SUSAN DENTZER: To cut short the time it takes to treat victims with AEDs, thousands of non- medical personnel at those places will be trained to use them. Dr. Denise Simons-Morton, who oversees prevention studies for the institute, says this strategy is what the study is mainly designed to test.
DR. DENISE SIMONS-MORTON: There are several different possible strategies: Only have them in emergency medical technicians' hands in ambulances; have them in first- responders with police officers and firefighters; or put them in public places and have lay people trained in their use. We know the first two work from other studies. We're not absolutely convinced of what the results would be of putting the devices in public places and training lay people, who are not medical people-- training those people in their use.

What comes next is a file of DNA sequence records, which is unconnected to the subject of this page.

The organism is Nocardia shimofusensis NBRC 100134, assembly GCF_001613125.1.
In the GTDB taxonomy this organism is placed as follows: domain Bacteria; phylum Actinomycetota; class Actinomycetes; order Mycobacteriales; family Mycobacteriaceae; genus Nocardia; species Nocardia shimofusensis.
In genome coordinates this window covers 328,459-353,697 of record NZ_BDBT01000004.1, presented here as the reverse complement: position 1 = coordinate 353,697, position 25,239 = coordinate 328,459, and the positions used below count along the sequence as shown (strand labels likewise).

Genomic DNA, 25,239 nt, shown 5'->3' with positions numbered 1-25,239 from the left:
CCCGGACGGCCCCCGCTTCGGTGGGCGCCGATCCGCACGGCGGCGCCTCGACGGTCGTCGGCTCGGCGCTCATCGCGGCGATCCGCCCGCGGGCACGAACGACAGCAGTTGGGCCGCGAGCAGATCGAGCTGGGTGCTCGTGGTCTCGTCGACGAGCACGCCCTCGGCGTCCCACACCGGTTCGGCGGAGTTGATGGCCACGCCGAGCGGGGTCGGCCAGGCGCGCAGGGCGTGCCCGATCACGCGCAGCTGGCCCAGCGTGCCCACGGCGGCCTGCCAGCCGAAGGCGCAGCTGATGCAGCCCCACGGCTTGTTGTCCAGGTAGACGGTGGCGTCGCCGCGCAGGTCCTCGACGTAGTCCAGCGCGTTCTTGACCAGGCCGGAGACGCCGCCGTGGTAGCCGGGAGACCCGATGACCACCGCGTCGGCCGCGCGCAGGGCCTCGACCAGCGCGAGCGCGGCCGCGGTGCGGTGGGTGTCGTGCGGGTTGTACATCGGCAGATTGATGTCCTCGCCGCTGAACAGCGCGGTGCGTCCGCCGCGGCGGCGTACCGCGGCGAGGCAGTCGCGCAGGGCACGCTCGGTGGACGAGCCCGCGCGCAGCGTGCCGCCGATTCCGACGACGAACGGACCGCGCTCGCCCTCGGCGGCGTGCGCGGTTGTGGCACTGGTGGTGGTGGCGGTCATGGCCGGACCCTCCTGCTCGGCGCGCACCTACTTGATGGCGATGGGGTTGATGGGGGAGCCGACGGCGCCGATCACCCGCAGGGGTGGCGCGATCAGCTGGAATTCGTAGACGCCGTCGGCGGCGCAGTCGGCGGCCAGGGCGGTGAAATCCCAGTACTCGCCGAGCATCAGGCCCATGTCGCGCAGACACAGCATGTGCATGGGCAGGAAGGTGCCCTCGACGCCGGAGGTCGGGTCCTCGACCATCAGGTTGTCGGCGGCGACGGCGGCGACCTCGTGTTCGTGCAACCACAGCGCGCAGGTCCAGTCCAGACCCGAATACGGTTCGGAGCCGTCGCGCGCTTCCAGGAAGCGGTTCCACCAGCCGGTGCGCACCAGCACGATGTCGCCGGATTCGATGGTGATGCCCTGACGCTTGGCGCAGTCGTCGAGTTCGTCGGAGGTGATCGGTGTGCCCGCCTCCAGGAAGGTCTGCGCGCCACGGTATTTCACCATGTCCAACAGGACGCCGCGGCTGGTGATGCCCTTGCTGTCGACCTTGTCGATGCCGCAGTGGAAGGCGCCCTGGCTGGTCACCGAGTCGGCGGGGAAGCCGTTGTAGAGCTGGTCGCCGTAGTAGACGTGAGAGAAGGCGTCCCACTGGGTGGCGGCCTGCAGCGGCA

SUSAN DENTZER: Under the study, an estimated 2,500 to 5,000 volunteers will be trained in what heart experts consider the current standard of care for cardiac arrest. That means providing cardiopulmonary resuscitation, or CPR, to try to keep blood flowing around the body, and then calling 911 to summon emergency medical personnel. A separate group of volunteers will be trained in those procedures plus the use of AEDs. Researchers will study what happens to cardiac arrest victims treated by each group.
DR. DENISE SIMONS- MORTON: So the question we're asking is if you add AEDs to the current standard of care, is that feasible? Can you train enough people to do it accurately? And will it improve survival from cardiac arrest?
SUSAN DENTZER: Registered nurse Carol Stemple thinks the answer will be "yes." She says that's in part because today's AEDs actually talk operators through the procedure.